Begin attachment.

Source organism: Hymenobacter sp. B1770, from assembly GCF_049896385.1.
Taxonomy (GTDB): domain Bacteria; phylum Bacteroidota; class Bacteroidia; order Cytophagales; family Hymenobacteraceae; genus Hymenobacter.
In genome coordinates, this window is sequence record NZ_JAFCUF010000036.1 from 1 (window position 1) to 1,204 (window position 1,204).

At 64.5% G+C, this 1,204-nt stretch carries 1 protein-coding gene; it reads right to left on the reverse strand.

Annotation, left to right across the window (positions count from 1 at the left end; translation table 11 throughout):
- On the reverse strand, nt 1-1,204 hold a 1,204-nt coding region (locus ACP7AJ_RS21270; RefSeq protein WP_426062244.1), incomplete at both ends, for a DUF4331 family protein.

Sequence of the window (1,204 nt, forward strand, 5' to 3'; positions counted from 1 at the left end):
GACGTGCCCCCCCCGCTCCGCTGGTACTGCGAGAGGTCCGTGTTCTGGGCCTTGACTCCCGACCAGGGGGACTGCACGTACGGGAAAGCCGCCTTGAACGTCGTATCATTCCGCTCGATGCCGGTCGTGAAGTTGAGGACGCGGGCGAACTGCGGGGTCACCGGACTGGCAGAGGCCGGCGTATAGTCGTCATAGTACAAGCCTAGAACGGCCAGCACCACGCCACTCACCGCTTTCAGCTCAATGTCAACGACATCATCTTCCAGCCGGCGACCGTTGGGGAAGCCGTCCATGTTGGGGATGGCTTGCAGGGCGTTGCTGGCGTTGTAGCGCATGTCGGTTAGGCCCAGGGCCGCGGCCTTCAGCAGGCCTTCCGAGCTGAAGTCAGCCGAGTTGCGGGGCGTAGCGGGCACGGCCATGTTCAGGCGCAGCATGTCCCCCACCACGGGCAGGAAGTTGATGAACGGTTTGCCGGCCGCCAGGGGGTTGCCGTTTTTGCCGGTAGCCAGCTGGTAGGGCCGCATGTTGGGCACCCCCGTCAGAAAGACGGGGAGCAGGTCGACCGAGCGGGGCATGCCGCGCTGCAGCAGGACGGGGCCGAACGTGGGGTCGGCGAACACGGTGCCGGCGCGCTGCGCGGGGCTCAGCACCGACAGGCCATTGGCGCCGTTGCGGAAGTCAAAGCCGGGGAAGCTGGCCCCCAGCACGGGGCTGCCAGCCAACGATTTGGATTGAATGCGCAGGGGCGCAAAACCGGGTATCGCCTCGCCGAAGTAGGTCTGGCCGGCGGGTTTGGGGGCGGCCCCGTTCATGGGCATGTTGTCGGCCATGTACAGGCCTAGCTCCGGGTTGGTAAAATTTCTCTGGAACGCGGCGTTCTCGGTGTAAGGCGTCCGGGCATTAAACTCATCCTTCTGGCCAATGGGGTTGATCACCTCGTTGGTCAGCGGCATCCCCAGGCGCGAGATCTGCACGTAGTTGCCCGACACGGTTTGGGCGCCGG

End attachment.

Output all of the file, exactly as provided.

Source organism: Hymenobacter sp. B1770, from assembly GCF_049896385.1.
Taxonomy (GTDB): domain Bacteria; phylum Bacteroidota; class Bacteroidia; order Cytophagales; family Hymenobacteraceae; genus Hymenobacter.
In genome coordinates, this window is sequence record NZ_JAFCUF010000036.1 from 1 (window position 1) to 1,204 (window position 1,204).

At 64.5% G+C, this 1,204-nt stretch carries 1 protein-coding gene; it reads right to left on the reverse strand.

Annotation, left to right across the window (positions count from 1 at the left end; translation table 11 throughout):
- On the reverse strand, nt 1-1,204 hold a 1,204-nt coding region (locus ACP7AJ_RS21270; RefSeq protein WP_426062244.1), incomplete at both ends, for a DUF4331 family protein.

Sequence of the window (1,204 nt, forward strand, 5' to 3'; positions counted from 1 at the left end):
GACGTGCCCCCCCCGCTCCGCTGGTACTGCGAGAGGTCCGTGTTCTGGGCCTTGACTCCCGACCAGGGGGACTGCACGTACGGGAAAGCCGCCTTGAACGTCGTATCATTCCGCTCGATGCCGGTCGTGAAGTTGAGGACGCGGGCGAACTGCGGGGTCACCGGACTGGCAGAGGCCGGCGTATAGTCGTCATAGTACAAGCCTAGAACGGCCAGCACCACGCCACTCACCGCTTTCAGCTCAATGTCAACGACATCATCTTCCAGCCGGCGACCGTTGGGGAAGCCGTCCATGTTGGGGATGGCTTGCAGGGCGTTGCTGGCGTTGTAGCGCATGTCGGTTAGGCCCAGGGCCGCGGCCTTCAGCAGGCCTTCCGAGCTGAAGTCAGCCGAGTTGCGGGGCGTAGCGGGCACGGCCATGTTCAGGCGCAGCATGTCCCCCACCACGGGCAGGAAGTTGATGAACGGTTTGCCGGCCGCCAGGGGGTTGCCGTTTTTGCCGGTAGCCAGCTGGTAGGGCCGCATGTTGGGCACCCCCGTCAGAAAGACGGGGAGCAGGTCGACCGAGCGGGGCATGCCGCGCTGCAGCAGGACGGGGCCGAACGTGGGGTCGGCGAACACGGTGCCGGCGCGCTGCGCGGGGCTCAGCACCGACAGGCCATTGGCGCCGTTGCGGAAGTCAAAGCCGGGGAAGCTGGCCCCCAGCACGGGGCTGCCAGCCAACGATTTGGATTGAATGCGCAGGGGCGCAAAACCGGGTATCGCCTCGCCGAAGTAGGTCTGGCCGGCGGGTTTGGGGGCGGCCCCGTTCATGGGCATGTTGTCGGCCATGTACAGGCCTAGCTCCGGGTTGGTAAAATTTCTCTGGAACGCGGCGTTCTCGGTGTAAGGCGTCCGGGCATTAAACTCATCCTTCTGGCCAATGGGGTTGATCACCTCGTTGGTCAGCGGCATCCCCAGGCGCGAGATCTGCACGTAGTTGCCCGACACGGTTTGGGCGCCGG